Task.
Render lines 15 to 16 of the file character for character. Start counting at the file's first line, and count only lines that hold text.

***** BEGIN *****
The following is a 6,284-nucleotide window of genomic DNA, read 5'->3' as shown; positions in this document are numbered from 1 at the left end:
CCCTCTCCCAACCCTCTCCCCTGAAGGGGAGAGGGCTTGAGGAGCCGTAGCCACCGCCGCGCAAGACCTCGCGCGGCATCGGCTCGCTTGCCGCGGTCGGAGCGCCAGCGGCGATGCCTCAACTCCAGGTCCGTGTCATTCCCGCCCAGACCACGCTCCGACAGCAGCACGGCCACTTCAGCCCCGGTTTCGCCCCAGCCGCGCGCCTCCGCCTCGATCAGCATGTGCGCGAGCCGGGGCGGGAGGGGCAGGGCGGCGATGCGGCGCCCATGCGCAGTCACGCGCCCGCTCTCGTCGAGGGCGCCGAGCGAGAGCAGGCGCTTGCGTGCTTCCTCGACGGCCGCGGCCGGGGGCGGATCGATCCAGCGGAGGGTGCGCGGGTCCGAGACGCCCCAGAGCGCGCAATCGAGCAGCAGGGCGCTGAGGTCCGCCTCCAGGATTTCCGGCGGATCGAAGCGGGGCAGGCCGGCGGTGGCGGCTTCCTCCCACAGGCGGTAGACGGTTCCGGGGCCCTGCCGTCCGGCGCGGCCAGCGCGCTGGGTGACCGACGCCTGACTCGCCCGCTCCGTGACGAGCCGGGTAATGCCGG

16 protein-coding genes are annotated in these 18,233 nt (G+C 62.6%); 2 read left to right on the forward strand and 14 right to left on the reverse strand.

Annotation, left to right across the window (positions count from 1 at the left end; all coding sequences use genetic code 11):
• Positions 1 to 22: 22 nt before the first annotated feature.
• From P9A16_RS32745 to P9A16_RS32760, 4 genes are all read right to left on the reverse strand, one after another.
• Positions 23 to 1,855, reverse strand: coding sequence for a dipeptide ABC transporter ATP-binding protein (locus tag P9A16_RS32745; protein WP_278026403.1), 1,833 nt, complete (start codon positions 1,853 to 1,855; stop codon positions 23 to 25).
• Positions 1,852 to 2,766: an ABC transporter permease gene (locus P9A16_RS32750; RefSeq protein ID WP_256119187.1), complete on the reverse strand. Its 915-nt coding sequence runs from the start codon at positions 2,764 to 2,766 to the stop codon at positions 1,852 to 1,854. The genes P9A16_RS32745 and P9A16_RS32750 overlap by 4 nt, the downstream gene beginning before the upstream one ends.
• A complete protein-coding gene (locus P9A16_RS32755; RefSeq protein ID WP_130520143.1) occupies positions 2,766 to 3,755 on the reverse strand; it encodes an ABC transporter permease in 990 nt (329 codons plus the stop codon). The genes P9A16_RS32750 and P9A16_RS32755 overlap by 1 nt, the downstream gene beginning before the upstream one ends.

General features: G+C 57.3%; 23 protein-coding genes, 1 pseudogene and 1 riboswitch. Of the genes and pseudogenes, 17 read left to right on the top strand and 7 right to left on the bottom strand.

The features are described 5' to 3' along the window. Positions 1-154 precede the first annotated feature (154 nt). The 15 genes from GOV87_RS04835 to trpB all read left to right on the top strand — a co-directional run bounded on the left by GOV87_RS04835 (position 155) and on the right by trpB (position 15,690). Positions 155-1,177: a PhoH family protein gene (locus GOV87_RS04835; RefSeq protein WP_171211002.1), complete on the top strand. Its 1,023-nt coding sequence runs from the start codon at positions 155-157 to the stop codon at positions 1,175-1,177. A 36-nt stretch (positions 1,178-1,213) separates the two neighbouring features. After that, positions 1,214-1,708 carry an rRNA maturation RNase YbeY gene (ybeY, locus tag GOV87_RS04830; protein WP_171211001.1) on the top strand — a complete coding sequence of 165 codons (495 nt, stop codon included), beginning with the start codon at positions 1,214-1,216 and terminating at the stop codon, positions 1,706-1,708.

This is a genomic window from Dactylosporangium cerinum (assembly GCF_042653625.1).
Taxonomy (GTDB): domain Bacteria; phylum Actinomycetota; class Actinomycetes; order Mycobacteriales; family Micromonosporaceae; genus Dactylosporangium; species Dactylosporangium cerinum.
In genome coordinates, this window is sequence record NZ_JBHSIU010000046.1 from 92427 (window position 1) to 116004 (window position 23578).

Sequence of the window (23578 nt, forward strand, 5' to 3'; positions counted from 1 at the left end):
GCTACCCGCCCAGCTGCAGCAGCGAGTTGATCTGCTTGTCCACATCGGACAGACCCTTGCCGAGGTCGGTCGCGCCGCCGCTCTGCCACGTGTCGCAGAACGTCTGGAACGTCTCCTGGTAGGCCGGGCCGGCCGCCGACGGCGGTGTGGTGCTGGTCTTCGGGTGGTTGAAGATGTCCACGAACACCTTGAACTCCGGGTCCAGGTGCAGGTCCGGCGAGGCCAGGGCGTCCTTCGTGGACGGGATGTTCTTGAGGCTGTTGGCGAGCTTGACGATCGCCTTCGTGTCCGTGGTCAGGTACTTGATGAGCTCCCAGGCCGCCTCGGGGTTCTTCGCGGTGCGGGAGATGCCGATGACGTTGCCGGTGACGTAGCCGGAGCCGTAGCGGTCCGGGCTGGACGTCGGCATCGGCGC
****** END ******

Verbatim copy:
Sequence of the window (23578 nt, forward strand, 5' to 3'; positions counted from 1 at the left end):
GCTACCCGCCCAGCTGCAGCAGCGAGTTGATCTGCTTGTCCACATCGGACAGACCCTTGCCGAGGTCGGTCGCGCCGCCGCTCTGCCACGTGTCGCAGAACGTCTGGAACGTCTCCTGGTAGGCCGGGCCGGCCGCCGACGGCGGTGTGGTGCTGGTCTTCGGGTGGTTGAAGATGTCCACGAACACCTTGAACTCCGGGTCCAGGTGCAGGTCCGGCGAGGCCAGGGCGTCCTTCGTGGACGGGATGTTCTTGAGGCTGTTGGCGAGCTTGACGATCGCCTTCGTGTCCGTGGTCAGGTACTTGATGAGCTCCCAGGCCGCCTCGGGGTTCTTCGCGGTGCGGGAGATGCCGATGACGTTGCCGGTGACGTAGCCGGAGCCGTAGCGGTCCGGGCTGGACGTCGGCATCGGCGC